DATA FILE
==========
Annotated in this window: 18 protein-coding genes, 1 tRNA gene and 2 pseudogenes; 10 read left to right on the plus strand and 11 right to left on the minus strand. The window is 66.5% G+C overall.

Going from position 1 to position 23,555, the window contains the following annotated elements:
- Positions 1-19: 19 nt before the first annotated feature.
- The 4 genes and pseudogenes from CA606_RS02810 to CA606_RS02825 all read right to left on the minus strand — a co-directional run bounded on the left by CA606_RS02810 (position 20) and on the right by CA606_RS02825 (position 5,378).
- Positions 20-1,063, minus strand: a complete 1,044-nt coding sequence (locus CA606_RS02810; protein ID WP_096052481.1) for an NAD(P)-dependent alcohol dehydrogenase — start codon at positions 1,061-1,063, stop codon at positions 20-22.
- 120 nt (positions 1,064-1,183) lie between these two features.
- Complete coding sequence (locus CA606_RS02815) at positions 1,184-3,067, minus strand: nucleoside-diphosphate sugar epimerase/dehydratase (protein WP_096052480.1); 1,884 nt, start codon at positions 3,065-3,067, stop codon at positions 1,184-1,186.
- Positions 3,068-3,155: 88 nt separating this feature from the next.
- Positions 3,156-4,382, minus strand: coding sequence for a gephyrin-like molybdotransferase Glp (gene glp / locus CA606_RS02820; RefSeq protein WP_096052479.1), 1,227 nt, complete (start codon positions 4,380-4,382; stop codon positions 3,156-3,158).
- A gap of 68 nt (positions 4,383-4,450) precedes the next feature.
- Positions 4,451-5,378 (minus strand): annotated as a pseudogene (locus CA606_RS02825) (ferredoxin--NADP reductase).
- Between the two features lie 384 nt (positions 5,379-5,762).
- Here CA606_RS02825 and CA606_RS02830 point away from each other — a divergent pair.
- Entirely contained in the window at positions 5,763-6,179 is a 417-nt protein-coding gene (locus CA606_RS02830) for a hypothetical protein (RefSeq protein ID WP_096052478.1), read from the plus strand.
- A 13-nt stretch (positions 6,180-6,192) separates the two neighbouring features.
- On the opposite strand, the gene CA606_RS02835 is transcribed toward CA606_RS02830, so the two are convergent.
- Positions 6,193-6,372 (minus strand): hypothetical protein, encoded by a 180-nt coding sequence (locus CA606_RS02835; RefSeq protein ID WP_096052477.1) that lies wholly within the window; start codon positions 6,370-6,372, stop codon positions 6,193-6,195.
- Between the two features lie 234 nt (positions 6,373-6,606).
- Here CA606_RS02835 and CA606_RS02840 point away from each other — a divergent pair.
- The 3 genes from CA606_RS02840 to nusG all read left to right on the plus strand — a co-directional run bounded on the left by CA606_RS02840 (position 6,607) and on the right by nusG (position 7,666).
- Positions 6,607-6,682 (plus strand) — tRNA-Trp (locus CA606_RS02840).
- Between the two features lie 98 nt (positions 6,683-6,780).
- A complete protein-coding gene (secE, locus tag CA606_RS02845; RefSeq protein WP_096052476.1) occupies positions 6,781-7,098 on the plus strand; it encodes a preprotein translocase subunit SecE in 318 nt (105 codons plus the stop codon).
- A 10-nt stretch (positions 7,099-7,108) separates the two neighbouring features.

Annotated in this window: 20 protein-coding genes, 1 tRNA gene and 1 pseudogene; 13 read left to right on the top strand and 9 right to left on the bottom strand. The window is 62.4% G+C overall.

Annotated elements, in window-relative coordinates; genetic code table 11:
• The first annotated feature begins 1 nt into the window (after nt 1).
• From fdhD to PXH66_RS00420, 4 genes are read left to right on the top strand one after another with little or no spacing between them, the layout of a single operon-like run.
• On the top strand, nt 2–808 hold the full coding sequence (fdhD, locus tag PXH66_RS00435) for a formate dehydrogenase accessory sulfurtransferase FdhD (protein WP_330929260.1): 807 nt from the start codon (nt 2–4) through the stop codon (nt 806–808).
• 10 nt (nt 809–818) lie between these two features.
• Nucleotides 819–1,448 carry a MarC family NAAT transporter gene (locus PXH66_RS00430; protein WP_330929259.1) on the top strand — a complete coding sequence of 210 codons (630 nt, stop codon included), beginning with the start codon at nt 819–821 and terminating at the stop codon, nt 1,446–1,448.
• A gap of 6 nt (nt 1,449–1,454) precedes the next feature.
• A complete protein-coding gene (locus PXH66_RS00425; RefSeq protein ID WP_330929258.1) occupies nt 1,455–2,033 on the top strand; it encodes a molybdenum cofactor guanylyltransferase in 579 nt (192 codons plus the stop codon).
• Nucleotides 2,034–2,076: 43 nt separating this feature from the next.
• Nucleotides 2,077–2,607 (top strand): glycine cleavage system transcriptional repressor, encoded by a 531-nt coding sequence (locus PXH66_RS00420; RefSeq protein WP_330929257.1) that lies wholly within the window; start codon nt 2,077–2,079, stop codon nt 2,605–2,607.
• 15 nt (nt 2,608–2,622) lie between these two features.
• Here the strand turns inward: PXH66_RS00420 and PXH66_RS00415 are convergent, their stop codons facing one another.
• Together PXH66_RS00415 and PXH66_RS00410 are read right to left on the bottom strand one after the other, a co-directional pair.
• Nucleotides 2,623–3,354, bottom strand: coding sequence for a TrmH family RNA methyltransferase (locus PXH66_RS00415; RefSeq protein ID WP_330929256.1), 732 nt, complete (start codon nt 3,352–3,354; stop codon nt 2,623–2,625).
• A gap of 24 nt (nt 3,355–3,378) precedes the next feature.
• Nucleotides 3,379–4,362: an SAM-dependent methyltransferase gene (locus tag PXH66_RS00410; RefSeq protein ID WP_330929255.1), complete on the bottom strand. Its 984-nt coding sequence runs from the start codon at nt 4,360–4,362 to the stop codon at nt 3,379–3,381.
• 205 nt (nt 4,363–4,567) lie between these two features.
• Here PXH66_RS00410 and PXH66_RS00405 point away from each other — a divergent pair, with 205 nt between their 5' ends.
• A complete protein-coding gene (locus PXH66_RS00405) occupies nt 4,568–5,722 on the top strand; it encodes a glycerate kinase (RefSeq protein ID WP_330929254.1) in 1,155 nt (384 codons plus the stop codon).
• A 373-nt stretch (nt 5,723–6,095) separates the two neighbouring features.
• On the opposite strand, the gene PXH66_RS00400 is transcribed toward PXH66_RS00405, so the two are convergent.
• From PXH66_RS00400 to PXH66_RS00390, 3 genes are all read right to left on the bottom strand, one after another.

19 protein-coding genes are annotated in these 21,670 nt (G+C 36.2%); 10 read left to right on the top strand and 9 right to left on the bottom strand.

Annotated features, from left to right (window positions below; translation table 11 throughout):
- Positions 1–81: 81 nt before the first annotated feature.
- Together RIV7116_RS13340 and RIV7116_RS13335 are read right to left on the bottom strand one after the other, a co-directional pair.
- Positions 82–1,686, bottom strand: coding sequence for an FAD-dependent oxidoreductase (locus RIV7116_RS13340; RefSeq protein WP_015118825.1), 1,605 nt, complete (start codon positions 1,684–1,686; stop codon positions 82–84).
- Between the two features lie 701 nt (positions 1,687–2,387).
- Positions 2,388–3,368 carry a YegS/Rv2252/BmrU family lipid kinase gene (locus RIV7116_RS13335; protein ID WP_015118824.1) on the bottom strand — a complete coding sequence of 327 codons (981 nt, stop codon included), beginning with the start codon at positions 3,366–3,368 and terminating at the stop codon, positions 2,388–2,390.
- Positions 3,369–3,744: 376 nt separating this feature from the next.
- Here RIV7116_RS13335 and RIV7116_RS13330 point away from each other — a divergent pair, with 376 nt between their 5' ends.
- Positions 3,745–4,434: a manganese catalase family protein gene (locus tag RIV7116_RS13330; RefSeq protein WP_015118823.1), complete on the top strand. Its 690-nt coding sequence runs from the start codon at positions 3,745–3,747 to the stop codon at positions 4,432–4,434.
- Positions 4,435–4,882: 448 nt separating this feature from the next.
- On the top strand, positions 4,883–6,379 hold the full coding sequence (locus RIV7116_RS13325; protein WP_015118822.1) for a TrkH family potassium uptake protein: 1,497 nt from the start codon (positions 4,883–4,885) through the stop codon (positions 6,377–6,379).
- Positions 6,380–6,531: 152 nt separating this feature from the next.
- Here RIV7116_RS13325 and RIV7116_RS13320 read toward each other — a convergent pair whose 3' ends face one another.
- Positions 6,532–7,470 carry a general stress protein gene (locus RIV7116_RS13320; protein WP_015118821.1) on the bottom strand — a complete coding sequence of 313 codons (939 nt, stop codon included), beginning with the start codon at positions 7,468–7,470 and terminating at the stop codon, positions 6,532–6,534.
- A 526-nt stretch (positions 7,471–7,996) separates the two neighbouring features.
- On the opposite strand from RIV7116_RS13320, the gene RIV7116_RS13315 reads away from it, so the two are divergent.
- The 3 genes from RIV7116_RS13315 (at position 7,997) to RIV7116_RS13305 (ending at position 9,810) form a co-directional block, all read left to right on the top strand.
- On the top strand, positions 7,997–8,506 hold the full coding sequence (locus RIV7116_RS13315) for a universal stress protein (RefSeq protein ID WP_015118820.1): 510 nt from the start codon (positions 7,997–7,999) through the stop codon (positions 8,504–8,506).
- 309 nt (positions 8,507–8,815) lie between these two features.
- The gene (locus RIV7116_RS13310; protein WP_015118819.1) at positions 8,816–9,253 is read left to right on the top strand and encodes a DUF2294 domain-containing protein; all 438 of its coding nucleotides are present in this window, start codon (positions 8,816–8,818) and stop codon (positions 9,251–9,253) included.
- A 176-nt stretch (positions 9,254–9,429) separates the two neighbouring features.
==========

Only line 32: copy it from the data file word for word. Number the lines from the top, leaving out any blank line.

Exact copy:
• A gap of 6 nt (nt 1,449–1,454) precedes the next feature.